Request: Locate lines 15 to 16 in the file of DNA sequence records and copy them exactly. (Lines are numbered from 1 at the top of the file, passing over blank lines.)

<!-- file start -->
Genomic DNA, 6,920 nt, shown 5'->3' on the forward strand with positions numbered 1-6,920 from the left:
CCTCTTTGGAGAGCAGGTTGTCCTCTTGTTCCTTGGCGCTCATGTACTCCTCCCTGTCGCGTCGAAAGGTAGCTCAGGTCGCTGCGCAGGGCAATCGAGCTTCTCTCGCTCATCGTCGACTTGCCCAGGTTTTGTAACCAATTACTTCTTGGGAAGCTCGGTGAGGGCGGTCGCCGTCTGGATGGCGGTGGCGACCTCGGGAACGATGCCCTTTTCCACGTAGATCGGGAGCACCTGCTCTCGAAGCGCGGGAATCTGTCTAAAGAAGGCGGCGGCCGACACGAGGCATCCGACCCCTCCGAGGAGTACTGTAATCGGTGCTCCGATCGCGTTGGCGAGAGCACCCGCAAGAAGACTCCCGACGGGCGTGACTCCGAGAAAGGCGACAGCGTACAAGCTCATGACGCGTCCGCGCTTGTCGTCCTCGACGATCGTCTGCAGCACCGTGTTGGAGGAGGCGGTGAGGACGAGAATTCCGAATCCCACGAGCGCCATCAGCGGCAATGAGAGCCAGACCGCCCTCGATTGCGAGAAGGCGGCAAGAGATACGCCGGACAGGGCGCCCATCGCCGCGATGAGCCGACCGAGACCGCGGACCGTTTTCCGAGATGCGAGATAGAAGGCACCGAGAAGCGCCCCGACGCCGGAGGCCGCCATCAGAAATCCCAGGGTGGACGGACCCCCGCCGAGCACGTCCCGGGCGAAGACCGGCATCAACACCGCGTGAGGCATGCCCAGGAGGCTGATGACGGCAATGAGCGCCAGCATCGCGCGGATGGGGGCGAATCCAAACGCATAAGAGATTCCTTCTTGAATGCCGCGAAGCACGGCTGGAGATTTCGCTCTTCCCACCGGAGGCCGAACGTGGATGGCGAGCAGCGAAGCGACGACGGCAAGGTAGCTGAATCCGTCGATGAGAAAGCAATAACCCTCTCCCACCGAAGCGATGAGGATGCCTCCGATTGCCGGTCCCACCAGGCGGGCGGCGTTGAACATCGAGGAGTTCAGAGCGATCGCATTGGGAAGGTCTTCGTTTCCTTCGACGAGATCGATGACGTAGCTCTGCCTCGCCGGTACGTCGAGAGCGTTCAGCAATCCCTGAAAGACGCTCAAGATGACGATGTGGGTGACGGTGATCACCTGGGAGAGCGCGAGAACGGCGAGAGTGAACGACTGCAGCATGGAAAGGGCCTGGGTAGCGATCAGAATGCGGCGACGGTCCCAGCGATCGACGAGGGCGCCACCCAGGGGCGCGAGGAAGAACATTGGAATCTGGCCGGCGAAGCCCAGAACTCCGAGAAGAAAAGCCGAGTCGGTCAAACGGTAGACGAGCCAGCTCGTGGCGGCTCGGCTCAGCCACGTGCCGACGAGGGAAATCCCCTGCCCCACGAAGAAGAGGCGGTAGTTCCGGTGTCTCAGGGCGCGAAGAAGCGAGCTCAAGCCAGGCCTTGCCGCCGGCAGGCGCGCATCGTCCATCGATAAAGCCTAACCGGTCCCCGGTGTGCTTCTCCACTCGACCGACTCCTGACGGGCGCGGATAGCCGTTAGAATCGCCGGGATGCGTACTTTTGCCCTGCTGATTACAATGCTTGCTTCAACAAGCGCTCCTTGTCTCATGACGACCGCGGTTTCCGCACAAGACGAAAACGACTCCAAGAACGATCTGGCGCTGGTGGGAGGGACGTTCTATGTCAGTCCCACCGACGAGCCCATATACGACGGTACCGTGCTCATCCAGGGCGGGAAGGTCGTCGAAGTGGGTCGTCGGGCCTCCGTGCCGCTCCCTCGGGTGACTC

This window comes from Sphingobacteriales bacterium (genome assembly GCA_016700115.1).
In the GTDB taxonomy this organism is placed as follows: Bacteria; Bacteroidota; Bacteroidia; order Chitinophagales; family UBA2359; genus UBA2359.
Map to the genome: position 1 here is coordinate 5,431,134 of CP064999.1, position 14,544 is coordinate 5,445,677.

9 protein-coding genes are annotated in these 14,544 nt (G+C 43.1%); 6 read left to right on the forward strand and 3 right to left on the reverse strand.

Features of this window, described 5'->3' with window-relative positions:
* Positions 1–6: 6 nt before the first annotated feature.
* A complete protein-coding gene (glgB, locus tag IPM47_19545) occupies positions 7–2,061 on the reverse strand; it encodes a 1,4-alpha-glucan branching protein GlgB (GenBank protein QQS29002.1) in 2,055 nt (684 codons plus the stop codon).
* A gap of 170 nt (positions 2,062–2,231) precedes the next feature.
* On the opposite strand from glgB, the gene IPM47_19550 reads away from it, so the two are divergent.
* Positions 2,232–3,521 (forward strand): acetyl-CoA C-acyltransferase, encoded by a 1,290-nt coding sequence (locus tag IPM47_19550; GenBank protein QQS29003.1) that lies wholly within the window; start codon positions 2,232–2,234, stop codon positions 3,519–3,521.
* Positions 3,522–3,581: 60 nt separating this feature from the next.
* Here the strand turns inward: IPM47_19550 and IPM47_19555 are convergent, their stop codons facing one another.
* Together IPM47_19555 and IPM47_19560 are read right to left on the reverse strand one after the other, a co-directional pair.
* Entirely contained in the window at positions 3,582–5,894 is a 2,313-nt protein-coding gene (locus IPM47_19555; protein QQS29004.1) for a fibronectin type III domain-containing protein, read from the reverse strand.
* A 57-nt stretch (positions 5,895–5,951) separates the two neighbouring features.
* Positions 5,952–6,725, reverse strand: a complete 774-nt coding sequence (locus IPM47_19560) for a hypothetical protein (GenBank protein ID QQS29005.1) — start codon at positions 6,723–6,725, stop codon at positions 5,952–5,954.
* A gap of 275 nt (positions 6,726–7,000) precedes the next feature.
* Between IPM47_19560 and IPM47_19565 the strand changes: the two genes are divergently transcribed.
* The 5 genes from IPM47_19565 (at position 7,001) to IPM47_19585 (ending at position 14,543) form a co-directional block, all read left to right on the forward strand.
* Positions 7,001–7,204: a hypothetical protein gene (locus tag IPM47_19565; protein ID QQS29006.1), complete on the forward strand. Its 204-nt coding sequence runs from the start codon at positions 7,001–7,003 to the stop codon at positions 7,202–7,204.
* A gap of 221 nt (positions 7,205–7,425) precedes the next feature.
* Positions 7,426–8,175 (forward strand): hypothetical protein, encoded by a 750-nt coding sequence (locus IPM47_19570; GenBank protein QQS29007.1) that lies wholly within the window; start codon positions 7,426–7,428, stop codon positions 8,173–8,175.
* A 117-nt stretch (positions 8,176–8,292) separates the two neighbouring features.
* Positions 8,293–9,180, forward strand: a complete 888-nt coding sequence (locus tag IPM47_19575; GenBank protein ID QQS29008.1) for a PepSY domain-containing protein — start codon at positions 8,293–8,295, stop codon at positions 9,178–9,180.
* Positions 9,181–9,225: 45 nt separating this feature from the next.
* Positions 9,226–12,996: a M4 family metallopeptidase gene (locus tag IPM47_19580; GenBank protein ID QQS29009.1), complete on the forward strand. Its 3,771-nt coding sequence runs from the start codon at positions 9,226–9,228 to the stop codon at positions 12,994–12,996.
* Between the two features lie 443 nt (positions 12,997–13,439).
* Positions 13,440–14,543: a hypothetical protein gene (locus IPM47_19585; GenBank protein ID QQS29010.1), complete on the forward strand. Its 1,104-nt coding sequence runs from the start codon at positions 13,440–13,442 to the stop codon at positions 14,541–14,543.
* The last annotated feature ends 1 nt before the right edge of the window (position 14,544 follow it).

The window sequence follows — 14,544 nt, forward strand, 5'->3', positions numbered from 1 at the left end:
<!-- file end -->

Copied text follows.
* Together IPM47_19555 and IPM47_19560 are read right to left on the reverse strand one after the other, a co-directional pair.
* Entirely contained in the window at positions 3,582–5,894 is a 2,313-nt protein-coding gene (locus IPM47_19555; protein QQS29004.1) for a fibronectin type III domain-containing protein, read from the reverse strand.